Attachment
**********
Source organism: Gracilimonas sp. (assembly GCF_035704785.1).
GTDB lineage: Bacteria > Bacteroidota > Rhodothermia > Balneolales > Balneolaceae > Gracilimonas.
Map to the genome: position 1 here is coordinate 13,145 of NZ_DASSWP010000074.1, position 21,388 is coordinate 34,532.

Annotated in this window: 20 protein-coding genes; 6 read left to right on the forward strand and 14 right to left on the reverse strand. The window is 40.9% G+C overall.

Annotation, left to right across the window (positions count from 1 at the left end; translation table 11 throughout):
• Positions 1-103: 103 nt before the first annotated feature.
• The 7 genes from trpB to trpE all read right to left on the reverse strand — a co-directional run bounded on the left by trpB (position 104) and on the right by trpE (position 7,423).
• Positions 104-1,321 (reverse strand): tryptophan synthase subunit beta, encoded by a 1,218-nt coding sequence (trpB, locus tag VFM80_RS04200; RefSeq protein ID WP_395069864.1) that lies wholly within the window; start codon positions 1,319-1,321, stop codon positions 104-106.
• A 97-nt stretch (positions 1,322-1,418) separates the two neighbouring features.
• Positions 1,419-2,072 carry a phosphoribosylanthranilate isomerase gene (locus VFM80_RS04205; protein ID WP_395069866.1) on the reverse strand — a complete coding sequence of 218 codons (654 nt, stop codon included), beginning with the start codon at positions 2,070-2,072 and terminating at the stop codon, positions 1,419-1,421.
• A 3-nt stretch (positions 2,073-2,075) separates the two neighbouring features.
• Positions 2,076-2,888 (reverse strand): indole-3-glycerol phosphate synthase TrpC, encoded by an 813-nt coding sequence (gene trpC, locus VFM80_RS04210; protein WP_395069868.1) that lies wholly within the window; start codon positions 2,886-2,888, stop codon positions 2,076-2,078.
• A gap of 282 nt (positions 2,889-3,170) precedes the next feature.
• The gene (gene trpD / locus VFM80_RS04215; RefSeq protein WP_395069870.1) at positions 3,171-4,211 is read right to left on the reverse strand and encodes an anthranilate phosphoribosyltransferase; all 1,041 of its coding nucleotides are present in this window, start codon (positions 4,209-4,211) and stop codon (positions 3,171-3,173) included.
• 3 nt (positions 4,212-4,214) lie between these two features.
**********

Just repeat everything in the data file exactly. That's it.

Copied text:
Source organism: Gracilimonas sp. (assembly GCF_035704785.1).
GTDB lineage: Bacteria > Bacteroidota > Rhodothermia > Balneolales > Balneolaceae > Gracilimonas.
Map to the genome: position 1 here is coordinate 13,145 of NZ_DASSWP010000074.1, position 21,388 is coordinate 34,532.

Annotated in this window: 20 protein-coding genes; 6 read left to right on the forward strand and 14 right to left on the reverse strand. The window is 40.9% G+C overall.

Annotation, left to right across the window (positions count from 1 at the left end; translation table 11 throughout):
• Positions 1-103: 103 nt before the first annotated feature.
• The 7 genes from trpB to trpE all read right to left on the reverse strand — a co-directional run bounded on the left by trpB (position 104) and on the right by trpE (position 7,423).
• Positions 104-1,321 (reverse strand): tryptophan synthase subunit beta, encoded by a 1,218-nt coding sequence (trpB, locus tag VFM80_RS04200; RefSeq protein ID WP_395069864.1) that lies wholly within the window; start codon positions 1,319-1,321, stop codon positions 104-106.
• A 97-nt stretch (positions 1,322-1,418) separates the two neighbouring features.
• Positions 1,419-2,072 carry a phosphoribosylanthranilate isomerase gene (locus VFM80_RS04205; protein ID WP_395069866.1) on the reverse strand — a complete coding sequence of 218 codons (654 nt, stop codon included), beginning with the start codon at positions 2,070-2,072 and terminating at the stop codon, positions 1,419-1,421.
• A 3-nt stretch (positions 2,073-2,075) separates the two neighbouring features.
• Positions 2,076-2,888 (reverse strand): indole-3-glycerol phosphate synthase TrpC, encoded by an 813-nt coding sequence (gene trpC, locus VFM80_RS04210; protein WP_395069868.1) that lies wholly within the window; start codon positions 2,886-2,888, stop codon positions 2,076-2,078.
• A gap of 282 nt (positions 2,889-3,170) precedes the next feature.
• The gene (gene trpD / locus VFM80_RS04215; RefSeq protein WP_395069870.1) at positions 3,171-4,211 is read right to left on the reverse strand and encodes an anthranilate phosphoribosyltransferase; all 1,041 of its coding nucleotides are present in this window, start codon (positions 4,209-4,211) and stop codon (positions 3,171-3,173) included.
• 3 nt (positions 4,212-4,214) lie between these two features.